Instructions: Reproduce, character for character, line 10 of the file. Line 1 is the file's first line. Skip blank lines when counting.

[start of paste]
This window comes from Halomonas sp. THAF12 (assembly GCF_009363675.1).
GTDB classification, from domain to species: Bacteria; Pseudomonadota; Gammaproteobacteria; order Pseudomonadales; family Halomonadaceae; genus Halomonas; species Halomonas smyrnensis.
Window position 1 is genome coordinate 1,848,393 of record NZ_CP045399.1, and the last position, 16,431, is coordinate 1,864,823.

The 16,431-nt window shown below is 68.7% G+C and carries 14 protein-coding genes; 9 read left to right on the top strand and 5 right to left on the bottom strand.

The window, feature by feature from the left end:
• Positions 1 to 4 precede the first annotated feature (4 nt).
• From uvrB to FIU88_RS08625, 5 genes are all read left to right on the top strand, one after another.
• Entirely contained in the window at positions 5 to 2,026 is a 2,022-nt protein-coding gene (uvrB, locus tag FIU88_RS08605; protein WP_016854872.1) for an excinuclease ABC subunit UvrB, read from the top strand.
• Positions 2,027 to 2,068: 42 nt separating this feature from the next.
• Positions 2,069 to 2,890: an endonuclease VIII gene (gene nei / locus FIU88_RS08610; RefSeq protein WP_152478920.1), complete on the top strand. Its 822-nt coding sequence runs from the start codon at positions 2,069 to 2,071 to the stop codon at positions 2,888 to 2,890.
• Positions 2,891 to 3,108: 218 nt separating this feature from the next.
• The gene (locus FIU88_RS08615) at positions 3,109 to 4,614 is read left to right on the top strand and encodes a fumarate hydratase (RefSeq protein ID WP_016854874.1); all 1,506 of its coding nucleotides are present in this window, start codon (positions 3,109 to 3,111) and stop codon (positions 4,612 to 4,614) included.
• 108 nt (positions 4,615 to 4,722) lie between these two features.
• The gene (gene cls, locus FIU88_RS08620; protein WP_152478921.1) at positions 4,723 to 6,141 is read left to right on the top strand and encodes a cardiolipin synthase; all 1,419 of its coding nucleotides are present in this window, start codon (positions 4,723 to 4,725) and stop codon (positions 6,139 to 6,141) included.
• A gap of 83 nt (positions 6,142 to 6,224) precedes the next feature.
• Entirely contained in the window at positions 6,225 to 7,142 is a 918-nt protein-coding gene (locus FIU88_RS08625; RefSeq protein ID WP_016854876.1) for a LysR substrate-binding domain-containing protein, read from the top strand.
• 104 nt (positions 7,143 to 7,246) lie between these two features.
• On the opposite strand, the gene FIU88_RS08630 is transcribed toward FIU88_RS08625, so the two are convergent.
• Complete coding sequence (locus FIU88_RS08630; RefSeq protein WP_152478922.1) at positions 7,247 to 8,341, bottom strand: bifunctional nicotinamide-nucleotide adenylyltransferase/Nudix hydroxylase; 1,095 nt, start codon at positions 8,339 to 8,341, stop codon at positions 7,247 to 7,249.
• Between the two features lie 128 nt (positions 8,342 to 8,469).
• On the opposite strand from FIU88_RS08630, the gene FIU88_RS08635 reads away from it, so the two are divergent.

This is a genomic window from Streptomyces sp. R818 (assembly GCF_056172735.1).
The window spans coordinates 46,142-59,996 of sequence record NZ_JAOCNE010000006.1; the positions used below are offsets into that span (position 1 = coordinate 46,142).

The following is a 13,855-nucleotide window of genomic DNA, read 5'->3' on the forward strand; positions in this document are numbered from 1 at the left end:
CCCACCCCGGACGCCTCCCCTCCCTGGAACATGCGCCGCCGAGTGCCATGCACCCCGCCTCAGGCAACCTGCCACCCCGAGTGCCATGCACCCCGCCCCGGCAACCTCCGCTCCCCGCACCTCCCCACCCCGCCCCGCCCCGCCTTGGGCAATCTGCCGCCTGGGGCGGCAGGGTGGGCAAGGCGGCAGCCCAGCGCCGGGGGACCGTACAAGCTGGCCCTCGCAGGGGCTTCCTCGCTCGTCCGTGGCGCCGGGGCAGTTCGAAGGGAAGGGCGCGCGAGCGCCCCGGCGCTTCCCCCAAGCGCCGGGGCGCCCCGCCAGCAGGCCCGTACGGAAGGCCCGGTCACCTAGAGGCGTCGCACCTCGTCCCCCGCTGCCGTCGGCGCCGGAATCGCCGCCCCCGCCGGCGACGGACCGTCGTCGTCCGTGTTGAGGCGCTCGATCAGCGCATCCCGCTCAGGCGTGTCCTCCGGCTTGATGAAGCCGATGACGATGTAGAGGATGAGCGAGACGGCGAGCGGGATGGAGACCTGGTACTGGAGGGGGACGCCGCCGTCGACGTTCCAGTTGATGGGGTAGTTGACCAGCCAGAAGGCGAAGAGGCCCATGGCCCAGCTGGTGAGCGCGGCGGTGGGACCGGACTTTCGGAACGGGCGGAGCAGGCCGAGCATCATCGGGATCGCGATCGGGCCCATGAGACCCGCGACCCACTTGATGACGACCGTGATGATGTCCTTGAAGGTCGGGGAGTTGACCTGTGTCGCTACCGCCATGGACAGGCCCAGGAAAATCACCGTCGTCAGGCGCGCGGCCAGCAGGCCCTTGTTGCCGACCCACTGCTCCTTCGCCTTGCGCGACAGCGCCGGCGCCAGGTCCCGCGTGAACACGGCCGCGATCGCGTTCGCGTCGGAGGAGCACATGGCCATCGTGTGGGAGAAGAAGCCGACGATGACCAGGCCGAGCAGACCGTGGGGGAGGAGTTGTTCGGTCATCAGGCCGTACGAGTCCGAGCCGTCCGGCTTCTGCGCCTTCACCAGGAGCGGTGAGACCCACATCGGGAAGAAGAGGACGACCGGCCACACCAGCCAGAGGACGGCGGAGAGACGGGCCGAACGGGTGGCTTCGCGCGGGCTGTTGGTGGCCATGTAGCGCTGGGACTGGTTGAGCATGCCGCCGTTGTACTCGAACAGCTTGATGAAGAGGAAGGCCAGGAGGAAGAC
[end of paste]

• Positions 2,069 to 2,890: an endonuclease VIII gene (gene nei / locus FIU88_RS08610; RefSeq protein WP_152478920.1), complete on the top strand. Its 822-nt coding sequence runs from the start codon at positions 2,069 to 2,071 to the stop codon at positions 2,888 to 2,890.